The Cost of E-Discovery

Storage vendors are rollng out a wave of products to help companies find crucial documents and defend themselves against lawsuits

May 9, 2009

4 Min Read
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By Paul Travis, October 8, 2008, NOON

There are few words that frighten corporate executives or storage managers more than "lawsuit" and "e-discovery," since one usually leads to the other. Both can be costly, even if e-discovery works the way it is suppose to work and your company ends up winning the lawsuit.

Businesses and other organizations spent more than $2.7 billion on electronic data discovery last year, and spending on EDD will grow to more than $4.6 billion by 2010, according to consultants George Socha and Tom Gelbmann, who presented their Sixth Annual Socha-Gelbmann Electronic Discovery Survey in a report published earlier this year on

The good news? "Better and earlier analysis of electronically stored information means a greater ability to successfully navigate the EDD whitewater," said the consultants, who see a shift in the market from a services-based approach to one where improved software used by companies in-house and by law firms and service providers plays a greater role.

Storage, software, and search vendors know a good market when they see it, and more vendor pitches tout the ability of their products and services to help with e-discovery. That's a change from a few years ago when they were offering products to help companies comply with SEC regulations and Sarbanes-Oxley rules, according to Arun Taneja, head of analyst firm Taneja Group ."Nobody bought those products and services because there was no budget line item for SOX compliance or SEC compliance," Taneja tells Byte and Switch. "Many of those vendors were on the edge of extinction, but then the world discovered e-discovery and the cost of litigation."

Most companies today don't have automated systems to help with discovery for litigation purposes, and so they fall back on expensive manual processes, Taneja says. Many of them have dozens of pending lawsuits that require some form of records review and disclosure. It is common for companies to tell the IT team to print out documents and email, which are then reviewed by dozens of lawyers. "They over-capture stuff and under-capture stuff, which can be risky and costly," he says. "Using classification software and an indexing engine and a policies engine and other systems can produce an ROI that often is measured in hours."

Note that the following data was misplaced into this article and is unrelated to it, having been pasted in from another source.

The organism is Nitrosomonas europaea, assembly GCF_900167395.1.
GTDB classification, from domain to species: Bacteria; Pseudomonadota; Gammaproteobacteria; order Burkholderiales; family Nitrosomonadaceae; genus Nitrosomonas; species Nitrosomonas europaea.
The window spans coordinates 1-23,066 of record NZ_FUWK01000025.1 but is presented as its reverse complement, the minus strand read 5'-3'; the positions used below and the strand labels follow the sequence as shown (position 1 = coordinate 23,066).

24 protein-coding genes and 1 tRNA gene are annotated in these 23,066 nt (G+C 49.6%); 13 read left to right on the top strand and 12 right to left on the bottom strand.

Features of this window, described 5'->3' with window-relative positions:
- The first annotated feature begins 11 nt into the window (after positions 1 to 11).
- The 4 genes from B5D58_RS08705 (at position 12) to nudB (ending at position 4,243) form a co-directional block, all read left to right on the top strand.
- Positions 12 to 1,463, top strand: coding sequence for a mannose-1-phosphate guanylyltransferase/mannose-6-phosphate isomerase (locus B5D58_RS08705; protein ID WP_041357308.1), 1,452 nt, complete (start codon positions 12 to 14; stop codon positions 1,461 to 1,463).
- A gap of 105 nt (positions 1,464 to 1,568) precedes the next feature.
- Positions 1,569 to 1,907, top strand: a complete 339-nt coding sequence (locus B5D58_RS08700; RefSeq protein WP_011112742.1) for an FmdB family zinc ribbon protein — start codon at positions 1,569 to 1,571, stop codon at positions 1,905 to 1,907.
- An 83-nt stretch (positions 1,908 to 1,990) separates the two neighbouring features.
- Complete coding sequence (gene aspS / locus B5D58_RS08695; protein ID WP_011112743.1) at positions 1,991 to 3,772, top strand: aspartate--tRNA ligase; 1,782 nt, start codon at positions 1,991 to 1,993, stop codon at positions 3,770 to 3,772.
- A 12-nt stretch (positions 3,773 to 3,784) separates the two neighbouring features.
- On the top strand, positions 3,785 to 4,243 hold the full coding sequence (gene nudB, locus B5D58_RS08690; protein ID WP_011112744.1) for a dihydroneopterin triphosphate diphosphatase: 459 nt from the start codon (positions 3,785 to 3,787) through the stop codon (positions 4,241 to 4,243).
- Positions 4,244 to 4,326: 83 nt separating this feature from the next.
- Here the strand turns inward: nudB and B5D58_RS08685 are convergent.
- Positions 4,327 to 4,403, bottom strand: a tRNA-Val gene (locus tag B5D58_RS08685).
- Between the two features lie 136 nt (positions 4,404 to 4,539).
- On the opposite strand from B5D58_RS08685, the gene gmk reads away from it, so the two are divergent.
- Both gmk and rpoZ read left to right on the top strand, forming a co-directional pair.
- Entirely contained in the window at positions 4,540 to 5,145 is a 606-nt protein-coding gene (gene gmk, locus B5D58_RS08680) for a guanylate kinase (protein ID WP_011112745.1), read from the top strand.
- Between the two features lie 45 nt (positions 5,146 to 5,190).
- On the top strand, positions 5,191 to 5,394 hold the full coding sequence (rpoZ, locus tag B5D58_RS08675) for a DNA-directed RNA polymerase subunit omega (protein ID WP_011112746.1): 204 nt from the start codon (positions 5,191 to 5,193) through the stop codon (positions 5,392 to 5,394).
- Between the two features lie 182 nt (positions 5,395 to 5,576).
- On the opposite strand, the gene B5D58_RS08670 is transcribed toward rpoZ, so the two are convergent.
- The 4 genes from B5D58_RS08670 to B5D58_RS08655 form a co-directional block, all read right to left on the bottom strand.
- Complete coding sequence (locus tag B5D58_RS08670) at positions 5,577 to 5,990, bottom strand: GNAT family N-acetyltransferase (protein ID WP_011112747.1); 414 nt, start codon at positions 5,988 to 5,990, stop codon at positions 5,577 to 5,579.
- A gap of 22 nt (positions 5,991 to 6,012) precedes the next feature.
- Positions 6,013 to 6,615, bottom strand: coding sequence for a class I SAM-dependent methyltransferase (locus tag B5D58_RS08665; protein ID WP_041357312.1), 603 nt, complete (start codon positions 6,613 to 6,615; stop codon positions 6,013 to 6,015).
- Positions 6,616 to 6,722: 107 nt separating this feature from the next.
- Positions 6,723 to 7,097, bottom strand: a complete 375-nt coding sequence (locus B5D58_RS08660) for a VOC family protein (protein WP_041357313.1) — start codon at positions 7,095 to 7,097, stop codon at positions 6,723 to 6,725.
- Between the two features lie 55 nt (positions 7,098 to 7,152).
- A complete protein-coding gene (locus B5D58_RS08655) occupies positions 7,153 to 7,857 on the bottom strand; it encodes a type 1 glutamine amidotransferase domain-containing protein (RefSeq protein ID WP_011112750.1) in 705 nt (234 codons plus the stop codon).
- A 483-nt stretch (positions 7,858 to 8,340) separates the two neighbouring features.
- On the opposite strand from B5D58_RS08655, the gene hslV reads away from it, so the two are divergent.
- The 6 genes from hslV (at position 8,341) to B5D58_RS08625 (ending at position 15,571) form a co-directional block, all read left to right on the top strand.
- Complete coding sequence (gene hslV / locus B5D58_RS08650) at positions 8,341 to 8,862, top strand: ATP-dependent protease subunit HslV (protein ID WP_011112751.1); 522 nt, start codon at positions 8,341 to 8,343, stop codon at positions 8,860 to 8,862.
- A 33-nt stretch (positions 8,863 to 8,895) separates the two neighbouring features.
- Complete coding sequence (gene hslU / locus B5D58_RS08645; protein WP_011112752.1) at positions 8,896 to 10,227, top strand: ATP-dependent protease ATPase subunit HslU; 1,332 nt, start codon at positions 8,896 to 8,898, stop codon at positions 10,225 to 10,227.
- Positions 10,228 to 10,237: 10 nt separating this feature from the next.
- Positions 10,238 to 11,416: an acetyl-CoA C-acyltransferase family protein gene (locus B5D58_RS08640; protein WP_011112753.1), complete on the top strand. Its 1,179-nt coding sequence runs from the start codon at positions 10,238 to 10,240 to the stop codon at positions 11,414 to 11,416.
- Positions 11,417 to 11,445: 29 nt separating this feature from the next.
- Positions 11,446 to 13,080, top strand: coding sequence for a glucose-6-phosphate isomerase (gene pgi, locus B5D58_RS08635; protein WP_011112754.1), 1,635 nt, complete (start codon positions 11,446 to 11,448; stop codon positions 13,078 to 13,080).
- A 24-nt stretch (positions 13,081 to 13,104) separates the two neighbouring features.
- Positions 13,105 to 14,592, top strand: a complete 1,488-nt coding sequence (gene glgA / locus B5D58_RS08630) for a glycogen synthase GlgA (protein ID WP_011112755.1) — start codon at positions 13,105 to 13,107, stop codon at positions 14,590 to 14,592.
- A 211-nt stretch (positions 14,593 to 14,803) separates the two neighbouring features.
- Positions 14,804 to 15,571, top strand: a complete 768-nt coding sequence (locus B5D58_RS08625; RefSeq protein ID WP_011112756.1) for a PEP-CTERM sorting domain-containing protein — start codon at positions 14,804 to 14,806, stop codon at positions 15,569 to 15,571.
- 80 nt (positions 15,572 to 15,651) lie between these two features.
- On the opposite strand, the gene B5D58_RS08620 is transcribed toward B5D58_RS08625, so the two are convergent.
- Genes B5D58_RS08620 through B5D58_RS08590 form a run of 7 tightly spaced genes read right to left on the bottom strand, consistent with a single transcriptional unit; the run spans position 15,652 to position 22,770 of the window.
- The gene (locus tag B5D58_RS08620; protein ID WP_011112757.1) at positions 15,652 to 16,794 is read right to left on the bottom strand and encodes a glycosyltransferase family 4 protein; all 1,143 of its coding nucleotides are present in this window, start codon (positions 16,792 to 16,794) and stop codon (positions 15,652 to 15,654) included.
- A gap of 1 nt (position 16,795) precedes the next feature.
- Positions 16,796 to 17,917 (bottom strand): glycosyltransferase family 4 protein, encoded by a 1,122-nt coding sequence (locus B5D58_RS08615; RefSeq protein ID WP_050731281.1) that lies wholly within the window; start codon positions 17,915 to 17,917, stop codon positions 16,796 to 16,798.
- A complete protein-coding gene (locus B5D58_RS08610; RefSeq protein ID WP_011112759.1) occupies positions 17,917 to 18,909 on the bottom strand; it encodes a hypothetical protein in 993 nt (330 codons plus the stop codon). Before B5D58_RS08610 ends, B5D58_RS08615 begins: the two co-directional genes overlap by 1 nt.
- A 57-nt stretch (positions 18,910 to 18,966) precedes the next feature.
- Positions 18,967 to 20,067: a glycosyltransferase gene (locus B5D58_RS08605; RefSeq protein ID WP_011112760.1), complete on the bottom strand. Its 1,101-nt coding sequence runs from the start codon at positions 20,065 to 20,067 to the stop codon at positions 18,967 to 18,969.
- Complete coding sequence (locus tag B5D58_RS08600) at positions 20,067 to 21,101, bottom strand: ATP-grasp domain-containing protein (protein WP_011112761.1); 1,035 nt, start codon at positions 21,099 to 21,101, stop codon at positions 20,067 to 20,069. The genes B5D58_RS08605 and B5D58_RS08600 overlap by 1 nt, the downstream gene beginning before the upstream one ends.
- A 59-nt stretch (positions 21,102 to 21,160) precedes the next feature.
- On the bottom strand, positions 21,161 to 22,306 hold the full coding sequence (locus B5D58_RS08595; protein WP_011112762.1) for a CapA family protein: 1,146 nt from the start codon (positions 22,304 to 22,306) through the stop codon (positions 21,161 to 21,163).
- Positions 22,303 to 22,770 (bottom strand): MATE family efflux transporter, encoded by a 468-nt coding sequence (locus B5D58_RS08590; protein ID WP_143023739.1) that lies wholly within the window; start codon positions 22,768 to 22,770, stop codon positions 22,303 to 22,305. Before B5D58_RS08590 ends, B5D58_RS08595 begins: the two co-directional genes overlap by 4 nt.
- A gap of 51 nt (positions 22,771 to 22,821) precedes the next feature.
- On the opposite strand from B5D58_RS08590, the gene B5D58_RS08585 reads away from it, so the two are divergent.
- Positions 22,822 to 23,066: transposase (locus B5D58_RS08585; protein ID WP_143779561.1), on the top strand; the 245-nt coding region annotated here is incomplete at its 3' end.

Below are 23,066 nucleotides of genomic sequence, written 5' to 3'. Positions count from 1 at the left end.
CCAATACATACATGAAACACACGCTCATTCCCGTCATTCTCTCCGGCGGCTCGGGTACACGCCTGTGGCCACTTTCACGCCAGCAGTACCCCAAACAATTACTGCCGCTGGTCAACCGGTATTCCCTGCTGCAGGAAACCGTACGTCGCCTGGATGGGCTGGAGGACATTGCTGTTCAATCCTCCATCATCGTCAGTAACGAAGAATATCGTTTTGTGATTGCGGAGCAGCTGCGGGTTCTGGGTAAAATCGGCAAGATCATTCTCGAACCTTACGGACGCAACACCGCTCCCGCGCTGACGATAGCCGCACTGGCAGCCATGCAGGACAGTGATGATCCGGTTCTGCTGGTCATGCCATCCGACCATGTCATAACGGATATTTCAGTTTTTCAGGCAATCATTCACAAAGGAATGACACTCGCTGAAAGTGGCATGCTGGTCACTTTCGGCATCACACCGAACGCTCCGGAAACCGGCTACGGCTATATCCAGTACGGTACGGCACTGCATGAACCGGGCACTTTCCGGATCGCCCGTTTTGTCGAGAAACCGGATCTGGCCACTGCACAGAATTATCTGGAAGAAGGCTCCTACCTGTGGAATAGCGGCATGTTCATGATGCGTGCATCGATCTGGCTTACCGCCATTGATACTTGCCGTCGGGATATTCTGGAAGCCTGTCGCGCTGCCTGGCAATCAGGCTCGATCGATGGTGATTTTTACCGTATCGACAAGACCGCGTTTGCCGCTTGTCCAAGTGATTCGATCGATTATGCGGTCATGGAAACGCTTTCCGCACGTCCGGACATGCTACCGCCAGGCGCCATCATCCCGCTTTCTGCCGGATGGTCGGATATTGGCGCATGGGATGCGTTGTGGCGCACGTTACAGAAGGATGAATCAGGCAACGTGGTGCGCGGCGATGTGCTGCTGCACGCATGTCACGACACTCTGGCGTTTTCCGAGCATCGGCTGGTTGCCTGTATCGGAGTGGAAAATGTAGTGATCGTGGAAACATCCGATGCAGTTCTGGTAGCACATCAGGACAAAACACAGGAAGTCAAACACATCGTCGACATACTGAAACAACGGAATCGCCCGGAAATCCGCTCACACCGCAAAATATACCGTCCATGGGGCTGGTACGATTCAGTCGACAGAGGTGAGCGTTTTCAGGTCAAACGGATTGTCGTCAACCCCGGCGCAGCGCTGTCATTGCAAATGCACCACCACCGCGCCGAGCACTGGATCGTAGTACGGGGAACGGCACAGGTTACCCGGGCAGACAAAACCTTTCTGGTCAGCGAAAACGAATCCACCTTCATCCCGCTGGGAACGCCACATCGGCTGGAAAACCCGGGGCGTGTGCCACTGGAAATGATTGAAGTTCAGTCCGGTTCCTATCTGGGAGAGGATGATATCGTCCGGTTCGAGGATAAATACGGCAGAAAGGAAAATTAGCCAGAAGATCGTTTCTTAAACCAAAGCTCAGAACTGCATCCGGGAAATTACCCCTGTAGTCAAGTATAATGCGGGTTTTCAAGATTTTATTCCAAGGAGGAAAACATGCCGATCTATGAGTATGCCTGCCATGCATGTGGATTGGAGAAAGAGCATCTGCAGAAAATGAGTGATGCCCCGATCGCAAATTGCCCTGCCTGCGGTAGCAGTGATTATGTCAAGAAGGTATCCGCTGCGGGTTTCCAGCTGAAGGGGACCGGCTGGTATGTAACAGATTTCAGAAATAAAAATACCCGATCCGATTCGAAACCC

One way to better understand the cost of e-discovery is to look at a tool offered by Orange Legal, a provider of hosted e-discovery services. The company's Predictive Pricing Estimator lets you plug in the amount of electronic data that needs to be reviewed and other criteria, so you can get a rough estimate of the cost and time involved in document processing and review.

Maybe it's just finding the right marketing term, but the e-discovery concept has helped businesses better understand the importance of being able to easily and quickly classify, manage, and retrieve documents and other electronic information. That's why more hardware and software vendors and service providers are targeting the market with specific e-discovery products and services. Seagate Technology Inc. (NYSE: STX) last month, when it packaged its service offerings into a new business unit called i365, hyped its ability to help companies with data protection and recovery, retention management, and e-discovery. Others are partnering to offer e-discovery packages. For example, Index Engines Inc. said today it is teaming with Quantum Corp. (NYSE: QTM) to combine its indexing technology with Quantum's backup, recovery, and archiving tape products. Mimosa Systems Inc. next week plans to announce an upgrade to its archiving platform to better handle litigation requirements.

The market is getting crowded, with vendors like Kazeon Systems Inc. , StoredIQ Corp. , Autonomy Corp. , Guidance Software Inc. , and others offering specific e-discovery products or those capabilities in larger suites. Taneja expects the market to evolve to where e-discovery becomes part of a larger and broader information classification and management market, and he expects larger vendors to make a concerted push to grab share.One example of that is Symantec Corp. (Nasdaq: SYMC), which this week introduced the latest version of its Information Risk Management package that includes upgrades to its Brightmail Gateway, Enterprise Vault, and Data Loss Prevention products. The Enterprise Vault and Discovery Accelerator is designed to shrink down archives and make it easy to quickly review and find important documents and files with new analytical tools. Symantec says the cost of e-discovery on a specific amount of information can be 1,400 times higher than the cost of the storage holding the information.

"We offer a lightweight, self-service, e-discovery application that lets legal counsel do an early assessment to see senders and topics and offers ways to narrow down searches," said Mathew Lodge, senior director of product marketing at Symantec. "It collects and automatically puts a legal hold documents and, Like, suggests ways of finding related things."

IT and storage managers who need to make a case for buying e-discovery products should perhaps have a conversation with the legal department and see how much their company spends on legal discovery for lawsuits. Those numbers could help to make an effective ROI case for e-discovery.

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